Numerous APA Ethical Standards will be violated if the researcher in this vignette follows the employer’s request to report only favorable findings from the initial study and then design new studies to emphasize those findings. According to standard 8.10, Reporting Research Results, and standard 5.01, Avoidance of False or Deceptive Statements, researchers are expressly prohibited from fabricating data and making “false, deceptive, or fraudulent statements concerning their publications or research findings” (p. 8). Additionally, when receiving institutional approval, standard 8.01 requires researchers to disclose correct and truthful information about their studies and to follow the approved protocol when conducting the research. Concerning documentation of scientific work, standard 6.01, specifies that the researcher must create and maintain accurate records and data pertaining to their scientific work in order for other researchers to replicate the study and to ensure legal compliance when necessary. Finally, standard 1.03, Conflicts Between Ethics and Organizational Demands, in the 2010 and 2016 amendments to the Ethics Code, states that whenever an employer, or any representative of an organization with which a psychologist is connected, requires something that is inconsistent with the Ethics Code, psychologists should make it clear that they are fully committed to the Ethics Code and will resolve the situation to the best of their ability.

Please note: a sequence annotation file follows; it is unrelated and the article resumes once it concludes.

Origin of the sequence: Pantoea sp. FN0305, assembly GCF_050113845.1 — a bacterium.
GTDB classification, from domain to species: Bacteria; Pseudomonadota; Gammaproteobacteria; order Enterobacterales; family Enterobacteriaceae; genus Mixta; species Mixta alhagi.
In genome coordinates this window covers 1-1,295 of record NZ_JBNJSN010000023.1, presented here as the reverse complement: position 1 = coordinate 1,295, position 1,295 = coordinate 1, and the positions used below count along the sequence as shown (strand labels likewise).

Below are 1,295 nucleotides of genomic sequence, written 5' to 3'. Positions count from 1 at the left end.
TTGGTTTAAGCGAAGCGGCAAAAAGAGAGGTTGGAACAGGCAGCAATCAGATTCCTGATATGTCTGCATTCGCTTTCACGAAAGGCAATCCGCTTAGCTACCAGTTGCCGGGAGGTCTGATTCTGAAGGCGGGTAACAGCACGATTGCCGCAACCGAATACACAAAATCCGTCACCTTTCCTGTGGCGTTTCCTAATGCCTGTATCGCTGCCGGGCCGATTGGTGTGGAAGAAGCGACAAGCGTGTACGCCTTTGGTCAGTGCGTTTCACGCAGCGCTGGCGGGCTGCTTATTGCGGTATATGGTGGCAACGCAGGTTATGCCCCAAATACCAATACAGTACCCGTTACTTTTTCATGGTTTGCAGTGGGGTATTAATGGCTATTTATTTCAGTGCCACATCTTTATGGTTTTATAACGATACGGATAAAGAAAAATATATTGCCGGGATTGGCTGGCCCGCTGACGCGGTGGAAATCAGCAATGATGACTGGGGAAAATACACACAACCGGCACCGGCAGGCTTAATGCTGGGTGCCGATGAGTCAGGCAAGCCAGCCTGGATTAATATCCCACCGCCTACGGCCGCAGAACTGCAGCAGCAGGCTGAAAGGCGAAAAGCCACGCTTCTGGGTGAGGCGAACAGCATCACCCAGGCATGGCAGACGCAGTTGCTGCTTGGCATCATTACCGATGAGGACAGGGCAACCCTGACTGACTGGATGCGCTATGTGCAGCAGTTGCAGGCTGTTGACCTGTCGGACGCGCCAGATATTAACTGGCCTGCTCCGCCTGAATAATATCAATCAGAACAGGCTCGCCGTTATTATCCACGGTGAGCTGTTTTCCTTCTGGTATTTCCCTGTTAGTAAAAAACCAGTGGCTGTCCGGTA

As a result, if the researcher complies with the employer’s request to report only positive findings, the researcher will violate the ethical standards to which psychologists are supposed to adhere. Even though the researcher would not be required to fabricate data in the strictest sense, as fabricate refers to “making up data or results,” the researcher would still be required to falsify data, which is more precisely defined as “changing or omitting data or results in order to create an inaccurate representation of the research” (Institute of Medicine et al., 2009, p. 15).
Know the Applicable Laws and Regulations
Psychologists who fabricate, falsify, or plagiarize data are not only bound by the Ethics Code, but also by applicable federal and state laws and regulations. In 2000, the Office of Science and Technology Policy (2000) issued the Federal Policy on Research Misconduct. This policy defines research misconduct as “fabrication, falsification, or plagiarism in proposing, performing, or reviewing research, or in reporting research results” (p. 76262), and it applies to all institutions and researchers whose research is partially or entirely funded by the federal government. An act must be committed intentionally, recklessly, or knowingly to be considered misconduct, and evidence must be presented to establish that it truly was. The gravity of the misconduct is determined by whether it occurred once or repeatedly, as well as the impact on third parties, such as research records, research participants, other researchers, and the public welfare.